Plants count in their sleep

27 June 2013

Interview with

Alison Smith, Martin Howard, John Innes Centre

Plants use molecular mathematics through the night to stave off starvation! The coca plant - Erythroxylum coca.Alison Smith and Martin Howard from the John Innes Centre explain the problem posed to plants when the sun dips to Naked Scientist Martha Henriques.

Martin - During the night, the sun goes down. That's a pretty fundamental problem here, in that during the day, plants can of course get energy from sunlight through photosynthesis. But during the night, when the sun goes down, their source of energy disappears and they had to come up with some way to compensate for that so the plant metabolism and growth can go on during the night. So, the way in which plants solve this problem is that during the day, they store some of the energy which they get from sunlight in the form of starch and during the night, this starch is broken down. And the observation was that the rate at which starch was broken down during the night was more or less constant during the night. If you measure the amount of starch as a function of time during the night, it kind of goes down as a straight line.

Martha - Okay, so it seems that the plants are budgeting correctly for the amount of daylight that there is.

Martin - That's right. They somehow seem to know how much starch they have and they know how much time there is left until dawn, and then they budget appropriately for the starch degradation rate based on those two numbers. Interestingly, if you give the plants unexpectedly early night, so these plants which we have in the growth rooms have spent their entire lives in one light regime and suddenly you give them an earlier night than they've ever seen before, they're able to seamlessly re-adjust, rebudget so that they can adjust their starch degradation, such that they ran out of their food reserves exactly at the time of expected dawn - even when the sunlight has disappeared earlier than they were expecting.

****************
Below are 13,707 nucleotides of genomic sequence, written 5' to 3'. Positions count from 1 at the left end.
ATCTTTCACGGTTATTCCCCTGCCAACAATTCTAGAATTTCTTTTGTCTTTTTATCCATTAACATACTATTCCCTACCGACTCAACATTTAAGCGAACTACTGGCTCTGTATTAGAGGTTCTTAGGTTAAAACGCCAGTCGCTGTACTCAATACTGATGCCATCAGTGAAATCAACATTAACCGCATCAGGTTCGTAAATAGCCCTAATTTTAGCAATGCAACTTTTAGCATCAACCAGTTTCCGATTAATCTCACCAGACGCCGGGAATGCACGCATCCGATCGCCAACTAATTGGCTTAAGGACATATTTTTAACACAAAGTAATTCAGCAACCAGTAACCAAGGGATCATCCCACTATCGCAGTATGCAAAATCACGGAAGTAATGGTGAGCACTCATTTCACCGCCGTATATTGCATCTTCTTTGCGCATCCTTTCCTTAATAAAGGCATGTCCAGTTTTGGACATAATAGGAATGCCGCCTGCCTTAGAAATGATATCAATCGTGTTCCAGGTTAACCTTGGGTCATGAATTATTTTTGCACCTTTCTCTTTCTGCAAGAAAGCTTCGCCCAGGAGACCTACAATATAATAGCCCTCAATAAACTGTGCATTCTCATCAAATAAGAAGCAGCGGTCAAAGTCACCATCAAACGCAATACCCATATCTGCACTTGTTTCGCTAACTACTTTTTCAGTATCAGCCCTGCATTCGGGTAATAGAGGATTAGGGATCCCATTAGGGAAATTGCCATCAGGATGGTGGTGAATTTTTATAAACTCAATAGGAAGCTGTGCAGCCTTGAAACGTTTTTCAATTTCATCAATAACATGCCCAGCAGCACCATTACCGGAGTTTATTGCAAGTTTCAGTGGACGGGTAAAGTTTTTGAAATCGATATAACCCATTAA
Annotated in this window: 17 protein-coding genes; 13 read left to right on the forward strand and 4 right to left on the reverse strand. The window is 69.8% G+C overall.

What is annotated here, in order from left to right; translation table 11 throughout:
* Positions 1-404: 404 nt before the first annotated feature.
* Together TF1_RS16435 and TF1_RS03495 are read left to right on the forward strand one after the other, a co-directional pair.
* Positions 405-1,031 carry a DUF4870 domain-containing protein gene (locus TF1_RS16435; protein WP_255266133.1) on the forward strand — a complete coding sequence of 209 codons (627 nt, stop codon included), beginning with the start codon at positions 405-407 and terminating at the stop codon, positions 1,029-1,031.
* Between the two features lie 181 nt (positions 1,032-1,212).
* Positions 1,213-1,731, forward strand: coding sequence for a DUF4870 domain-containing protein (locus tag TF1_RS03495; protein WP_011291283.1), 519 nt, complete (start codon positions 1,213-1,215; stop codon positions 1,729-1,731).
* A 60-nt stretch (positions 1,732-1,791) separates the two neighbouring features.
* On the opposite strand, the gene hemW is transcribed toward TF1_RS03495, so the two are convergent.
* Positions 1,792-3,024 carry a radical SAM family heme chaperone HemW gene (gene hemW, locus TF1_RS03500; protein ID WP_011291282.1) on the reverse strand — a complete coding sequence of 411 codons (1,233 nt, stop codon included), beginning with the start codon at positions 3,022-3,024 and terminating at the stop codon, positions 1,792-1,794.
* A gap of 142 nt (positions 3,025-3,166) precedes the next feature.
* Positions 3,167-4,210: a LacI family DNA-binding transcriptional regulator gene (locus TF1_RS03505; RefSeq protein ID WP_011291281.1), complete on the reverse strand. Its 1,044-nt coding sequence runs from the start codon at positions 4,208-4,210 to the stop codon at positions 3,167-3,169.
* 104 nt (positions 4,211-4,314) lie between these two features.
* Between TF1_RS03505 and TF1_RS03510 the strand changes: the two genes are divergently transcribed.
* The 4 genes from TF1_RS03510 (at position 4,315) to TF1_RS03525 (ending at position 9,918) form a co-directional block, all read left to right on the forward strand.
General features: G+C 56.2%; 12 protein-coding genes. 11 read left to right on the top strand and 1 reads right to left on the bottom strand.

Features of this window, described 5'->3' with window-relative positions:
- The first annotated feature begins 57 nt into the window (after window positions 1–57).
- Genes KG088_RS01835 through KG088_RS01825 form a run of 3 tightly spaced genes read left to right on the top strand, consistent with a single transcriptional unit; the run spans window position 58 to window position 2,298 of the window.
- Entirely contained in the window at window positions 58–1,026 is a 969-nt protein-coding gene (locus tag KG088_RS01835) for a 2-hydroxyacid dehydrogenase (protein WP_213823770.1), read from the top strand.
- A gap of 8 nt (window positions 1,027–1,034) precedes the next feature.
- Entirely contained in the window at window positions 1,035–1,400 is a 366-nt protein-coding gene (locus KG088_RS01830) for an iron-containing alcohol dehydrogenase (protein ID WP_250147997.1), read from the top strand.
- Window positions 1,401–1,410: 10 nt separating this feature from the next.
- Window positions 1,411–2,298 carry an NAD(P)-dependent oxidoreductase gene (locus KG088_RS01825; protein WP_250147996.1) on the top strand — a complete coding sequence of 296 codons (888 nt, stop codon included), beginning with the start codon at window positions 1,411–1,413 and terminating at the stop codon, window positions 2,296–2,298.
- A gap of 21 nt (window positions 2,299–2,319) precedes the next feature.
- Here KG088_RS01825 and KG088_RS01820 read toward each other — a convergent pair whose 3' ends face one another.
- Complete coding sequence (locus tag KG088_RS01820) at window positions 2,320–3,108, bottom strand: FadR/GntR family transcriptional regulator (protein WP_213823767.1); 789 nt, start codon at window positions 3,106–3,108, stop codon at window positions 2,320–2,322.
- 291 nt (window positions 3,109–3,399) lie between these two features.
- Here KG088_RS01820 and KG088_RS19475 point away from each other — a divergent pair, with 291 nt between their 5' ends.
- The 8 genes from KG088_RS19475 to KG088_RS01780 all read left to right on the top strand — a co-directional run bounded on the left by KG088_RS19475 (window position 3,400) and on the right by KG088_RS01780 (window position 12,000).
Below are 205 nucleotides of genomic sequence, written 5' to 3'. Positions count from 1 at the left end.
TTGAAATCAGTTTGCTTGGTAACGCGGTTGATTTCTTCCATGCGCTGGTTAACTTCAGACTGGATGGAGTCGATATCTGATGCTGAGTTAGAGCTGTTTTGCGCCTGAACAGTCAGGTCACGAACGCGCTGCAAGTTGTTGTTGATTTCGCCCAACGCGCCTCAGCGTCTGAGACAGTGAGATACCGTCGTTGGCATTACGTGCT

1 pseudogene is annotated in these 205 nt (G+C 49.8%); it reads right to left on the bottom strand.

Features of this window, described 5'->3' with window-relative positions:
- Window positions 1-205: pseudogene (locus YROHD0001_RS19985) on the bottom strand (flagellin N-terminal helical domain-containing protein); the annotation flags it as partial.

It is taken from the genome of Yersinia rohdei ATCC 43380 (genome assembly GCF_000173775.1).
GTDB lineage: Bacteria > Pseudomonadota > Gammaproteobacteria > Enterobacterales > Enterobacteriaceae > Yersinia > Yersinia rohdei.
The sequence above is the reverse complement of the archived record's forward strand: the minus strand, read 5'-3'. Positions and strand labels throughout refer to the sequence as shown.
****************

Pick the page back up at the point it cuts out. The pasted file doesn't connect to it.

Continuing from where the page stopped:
Martha - And so, your new interpretation in this study is that the plants were actually dividing one quantity by another. How did you come up with this idea?

Martin - Well, that seemed to be the only hypothesis that was consistent with our data. It didn't seem to matter how we tried to mess up the plants and the sunlight regimes to which they're exposed, whiether we gave them early nights, late nights, whether we altered the intensity of light during the day. We tried lots of things to try to interfere with this process but whatever we did, the plants seem to be able to rebudget appropriately. They would always get the right rates of degradation during the night, so they'd run out of their food reserves at dawn. The only way this seems to be consistent with our data and to be able to do that in all circumstances, was that they were really doing this division calculation, that they knew, that plants knew how much starch they have. They'll have information about how much time there was to dawn and they would divide these two numbers together to work out the right rate to eat up their starch.

Martha - And what exactly does it mean for a plant to divide one number by another as plants don't have a brain to do calculations? What does it mean for a plant to do arithmetic division on a molecular level?